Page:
|Vincent Price1911 - 1993Died Aged 82||Christopher Lee1922 - 2015Died Aged 93||Lewis Collins1946 - 2013Died Aged 67||Eddie McClintock196753|
|Paul Bettany197149||Bella Heathcote198733||Lily-Rose Depp199921||Izabela Vidovic200119|
|PLOTIn 1917, during the last months of legal prostitution in Storyville, the red-light district of New Orleans, Louisiana, Hattie is a prostitute working at an elegant brothel run by the elderly, cocaine-sniffing Madame Nell. Hattie has given birth to a baby boy and has a 12-year-old daughter, Violet, who lives in the house. When photographer Ernest J. Bellocq comes with his camera, Hattie and Violet are the only people awake. He asks to be allowed to take photographs of the women. Madame Nell agrees only after he offers to pay.
Bellocq becomes a fixture in the brothel, photographing the prostitutes, mostly Hattie. His activities fascinate Violet, though she believes he is falling in love with her mother, which makes her jealous. Violet is a restless child, frustrated by the long, precise process Bellocq must go through to pose and take pictures.
Nell decides that Violet is old enough for her virginity to be auctioned off. After a bidding war among regulars, Violet is bought by an apparently quiet customer. This depiction of child abuse experience is unpleasant. Hattie, meanwhile, aspires to escape prostitution. She marries a customer and leaves for St. Louis without her daughter, whom her husband believes to be her sister. Hattie promises to return for Violet, once she's settled and has broken the news to the new spouse.
Violet runs away from the brothel after being punished for some hijinks. She appears on Bellocq's doorstep and asks him if he will sleep with her and take care of her. He initially says no, but then he takes her in and commences having a sexual relationship with the child. In many ways, their relationship resembles one between a parent and child, with Bellocq standing in for Violet's absent mother. Bellocq even buys Violet a doll, telling her that "every child should have a doll". Bellocq is entranced by Violet's beauty, youth, and photogenic face. She is frustrated by Bellocq's devotion to his photography and lack of care for her as a dependent, as much as he is frustrated by the reality that she is a child.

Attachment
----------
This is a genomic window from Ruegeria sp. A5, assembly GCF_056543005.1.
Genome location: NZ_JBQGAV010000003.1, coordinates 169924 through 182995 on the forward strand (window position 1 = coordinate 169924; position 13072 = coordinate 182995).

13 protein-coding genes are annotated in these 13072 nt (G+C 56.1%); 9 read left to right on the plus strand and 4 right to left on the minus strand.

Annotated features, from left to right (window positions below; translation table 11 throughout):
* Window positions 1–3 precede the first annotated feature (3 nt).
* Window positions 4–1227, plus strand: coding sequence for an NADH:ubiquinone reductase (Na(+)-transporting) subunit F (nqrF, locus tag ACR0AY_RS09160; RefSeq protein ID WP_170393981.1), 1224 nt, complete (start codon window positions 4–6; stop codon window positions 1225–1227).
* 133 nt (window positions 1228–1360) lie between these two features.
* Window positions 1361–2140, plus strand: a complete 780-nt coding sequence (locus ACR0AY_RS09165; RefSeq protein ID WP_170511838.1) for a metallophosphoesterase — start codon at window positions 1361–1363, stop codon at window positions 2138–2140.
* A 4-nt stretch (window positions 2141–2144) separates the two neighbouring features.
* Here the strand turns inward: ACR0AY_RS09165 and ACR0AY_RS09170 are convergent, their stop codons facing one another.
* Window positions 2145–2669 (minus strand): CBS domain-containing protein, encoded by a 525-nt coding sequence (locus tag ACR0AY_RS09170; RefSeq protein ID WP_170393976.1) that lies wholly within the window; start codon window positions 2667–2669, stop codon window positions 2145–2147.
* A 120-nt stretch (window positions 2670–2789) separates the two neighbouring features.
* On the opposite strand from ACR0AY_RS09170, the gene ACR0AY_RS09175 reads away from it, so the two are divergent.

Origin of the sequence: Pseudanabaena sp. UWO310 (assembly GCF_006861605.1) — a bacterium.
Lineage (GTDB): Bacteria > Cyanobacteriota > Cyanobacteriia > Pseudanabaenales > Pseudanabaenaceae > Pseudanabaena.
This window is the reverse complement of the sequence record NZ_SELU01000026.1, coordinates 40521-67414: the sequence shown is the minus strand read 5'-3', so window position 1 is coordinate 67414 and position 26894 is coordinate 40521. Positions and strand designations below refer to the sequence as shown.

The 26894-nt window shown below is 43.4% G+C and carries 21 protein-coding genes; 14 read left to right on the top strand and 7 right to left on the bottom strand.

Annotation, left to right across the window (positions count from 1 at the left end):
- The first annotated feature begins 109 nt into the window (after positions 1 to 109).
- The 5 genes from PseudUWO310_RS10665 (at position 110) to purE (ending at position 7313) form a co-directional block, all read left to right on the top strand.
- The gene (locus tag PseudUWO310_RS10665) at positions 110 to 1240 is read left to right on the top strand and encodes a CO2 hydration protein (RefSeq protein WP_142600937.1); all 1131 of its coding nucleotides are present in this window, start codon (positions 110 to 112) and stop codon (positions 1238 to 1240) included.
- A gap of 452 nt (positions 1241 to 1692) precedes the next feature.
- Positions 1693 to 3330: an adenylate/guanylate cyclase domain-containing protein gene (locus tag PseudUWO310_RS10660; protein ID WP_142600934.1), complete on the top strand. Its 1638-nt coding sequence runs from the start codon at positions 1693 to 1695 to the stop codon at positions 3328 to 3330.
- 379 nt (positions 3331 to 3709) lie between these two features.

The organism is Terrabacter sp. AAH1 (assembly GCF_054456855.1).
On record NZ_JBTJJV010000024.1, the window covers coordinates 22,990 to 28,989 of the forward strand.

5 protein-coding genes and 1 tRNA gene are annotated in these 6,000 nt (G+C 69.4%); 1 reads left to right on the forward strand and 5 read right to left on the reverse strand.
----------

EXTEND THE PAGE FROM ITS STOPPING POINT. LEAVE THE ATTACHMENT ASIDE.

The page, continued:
Violet eventually returns to Nell's after quarreling with Bellocq, but social reform groups are forcing the brothels of Storyville to close. Bellocq arrives to wed Violet, ostensibly to protect her from the larger world.
Two weeks after the wedding, Hattie and her husband arrive from St. Louis to collect Violet, claiming that her marriage is illegal without their consent. Bellocq does not want to let Violet go. Violet asks if he will go with her and her family. Upon hearing that she does in fact want to go with them, he lets her leave without him, realizing that schooling and a more conventional life will benefit her greatly.
|1978Personal Rating30Rotten Critics70Rotten Audience59IMDb Rating66Combined Rating56.3|
|PLOTAllen Faulkner, a former British Army colonel turned mercenary, arrives in London to meet merchant banker Sir Edward Matheson. The latter proposes an operation to rescue Julius Limbani, the imprisoned President of a southern African nation who is due for execution by General Ndofa. President Limbani is held in a remote prison in Zembala, guarded by a regiment of General Ndofa's troops known as the "Simbas".
Faulkner accepts the assignment and begins recruiting forty-nine mercenaries, including officers he had worked with previously: Capt. Rafer Janders, a skilled tactician, and Lt. Shawn Fynn, a former Irish Guards officer and pilot. Fynn also brings in Pieter Coetzee, a former soldier in the South African Defence Force who wishes only to return home and buy a farm. The mercenaries fly to Swaziland, where they are whipped into shape. Before the operation begins, Janders exacts a promise from Faulkner to watch over his only son, Emile, should he not survive.
Because of an unexpected development, Faulkner is given only a day's notice to launch the mission. On Christmas Day, the 50-man mercenary group parachute into Zembala via HALO jump. One group rescues an alive, though sick, Limbani from a heavily guarded prison, while another group takes over a small, nearby airfield to await pickup. Back in London, however, Matheson cancels the extraction flight at the last moment, having secured copper mining assets from General Ndofa in exchange for President Limbani. Stranded deep in hostile territory, the abandoned mercenaries fight their way through bush country, pursued by the Simbas. Many men, including Coetzee, are killed along the way.
The mercenaries make their way to Limbani's home village, hoping to start a rebellion, but discover his people are too ill-equipped to fight. An Irish missionary living there informs the group of an old Douglas Dakota transport aircraft nearby that they can use to escape. As the Simbas close in, the mercenaries hold them off in a climactic battle sequence while Fynn starts the Dakota's engines, suffering heavy casualties. Janders is shot in the leg and unable to board the departing airplane. Faulkner is forced to kill him, sparing him from capture and torture. The thirteen surviving mercenaries finally manage to land at Kariba Airport, Rhodesia, but Limbani dies from a gunshot wound sustained during the escape.
Some months later, Faulkner returns to London and breaks into Matheson's home, forcing him to disgorge the cash in his wall safe—half a million dollars—to compensate the survivors and the families of those who died. Faulkner then kills Matheson and makes a swift getaway with Fynn. Faulkner fulfills his promise to Janders by visiting Emile at his boarding school.
|1978Personal Rating60Rotten Critics63Rotten Audience75IMDb Rating68Combined Rating66.5|